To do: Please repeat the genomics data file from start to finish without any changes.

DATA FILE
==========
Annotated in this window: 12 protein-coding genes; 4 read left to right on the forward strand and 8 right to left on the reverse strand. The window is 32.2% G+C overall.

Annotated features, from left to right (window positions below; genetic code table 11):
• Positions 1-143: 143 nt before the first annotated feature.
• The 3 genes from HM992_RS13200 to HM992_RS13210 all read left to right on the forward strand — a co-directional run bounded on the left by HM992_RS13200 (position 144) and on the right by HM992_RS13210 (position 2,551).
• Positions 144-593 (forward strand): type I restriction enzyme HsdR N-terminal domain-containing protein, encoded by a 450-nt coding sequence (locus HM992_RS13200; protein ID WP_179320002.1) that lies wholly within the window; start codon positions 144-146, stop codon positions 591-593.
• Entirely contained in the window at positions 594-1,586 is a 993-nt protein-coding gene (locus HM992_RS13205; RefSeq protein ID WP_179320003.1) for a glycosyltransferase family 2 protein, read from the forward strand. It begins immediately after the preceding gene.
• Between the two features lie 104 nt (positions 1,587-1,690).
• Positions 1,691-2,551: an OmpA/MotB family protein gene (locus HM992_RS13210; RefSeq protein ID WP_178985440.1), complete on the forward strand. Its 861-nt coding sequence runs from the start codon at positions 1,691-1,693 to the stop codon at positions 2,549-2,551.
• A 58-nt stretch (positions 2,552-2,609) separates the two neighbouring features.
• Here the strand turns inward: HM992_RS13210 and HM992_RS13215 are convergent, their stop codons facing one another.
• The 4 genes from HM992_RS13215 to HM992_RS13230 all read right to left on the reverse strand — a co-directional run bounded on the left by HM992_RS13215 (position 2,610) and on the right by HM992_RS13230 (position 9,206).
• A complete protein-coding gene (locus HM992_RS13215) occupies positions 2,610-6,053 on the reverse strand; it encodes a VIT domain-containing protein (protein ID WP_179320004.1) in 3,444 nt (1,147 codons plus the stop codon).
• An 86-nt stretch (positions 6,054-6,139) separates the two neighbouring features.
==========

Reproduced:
Annotated in this window: 12 protein-coding genes; 4 read left to right on the forward strand and 8 right to left on the reverse strand. The window is 32.2% G+C overall.

Annotated features, from left to right (window positions below; genetic code table 11):
• Positions 1-143: 143 nt before the first annotated feature.
• The 3 genes from HM992_RS13200 to HM992_RS13210 all read left to right on the forward strand — a co-directional run bounded on the left by HM992_RS13200 (position 144) and on the right by HM992_RS13210 (position 2,551).
• Positions 144-593 (forward strand): type I restriction enzyme HsdR N-terminal domain-containing protein, encoded by a 450-nt coding sequence (locus HM992_RS13200; protein ID WP_179320002.1) that lies wholly within the window; start codon positions 144-146, stop codon positions 591-593.
• Entirely contained in the window at positions 594-1,586 is a 993-nt protein-coding gene (locus HM992_RS13205; RefSeq protein ID WP_179320003.1) for a glycosyltransferase family 2 protein, read from the forward strand. It begins immediately after the preceding gene.
• Between the two features lie 104 nt (positions 1,587-1,690).
• Positions 1,691-2,551: an OmpA/MotB family protein gene (locus HM992_RS13210; RefSeq protein ID WP_178985440.1), complete on the forward strand. Its 861-nt coding sequence runs from the start codon at positions 1,691-1,693 to the stop codon at positions 2,549-2,551.
• A 58-nt stretch (positions 2,552-2,609) separates the two neighbouring features.
• Here the strand turns inward: HM992_RS13210 and HM992_RS13215 are convergent, their stop codons facing one another.
• The 4 genes from HM992_RS13215 to HM992_RS13230 all read right to left on the reverse strand — a co-directional run bounded on the left by HM992_RS13215 (position 2,610) and on the right by HM992_RS13230 (position 9,206).
• A complete protein-coding gene (locus HM992_RS13215) occupies positions 2,610-6,053 on the reverse strand; it encodes a VIT domain-containing protein (protein ID WP_179320004.1) in 3,444 nt (1,147 codons plus the stop codon).
• An 86-nt stretch (positions 6,054-6,139) separates the two neighbouring features.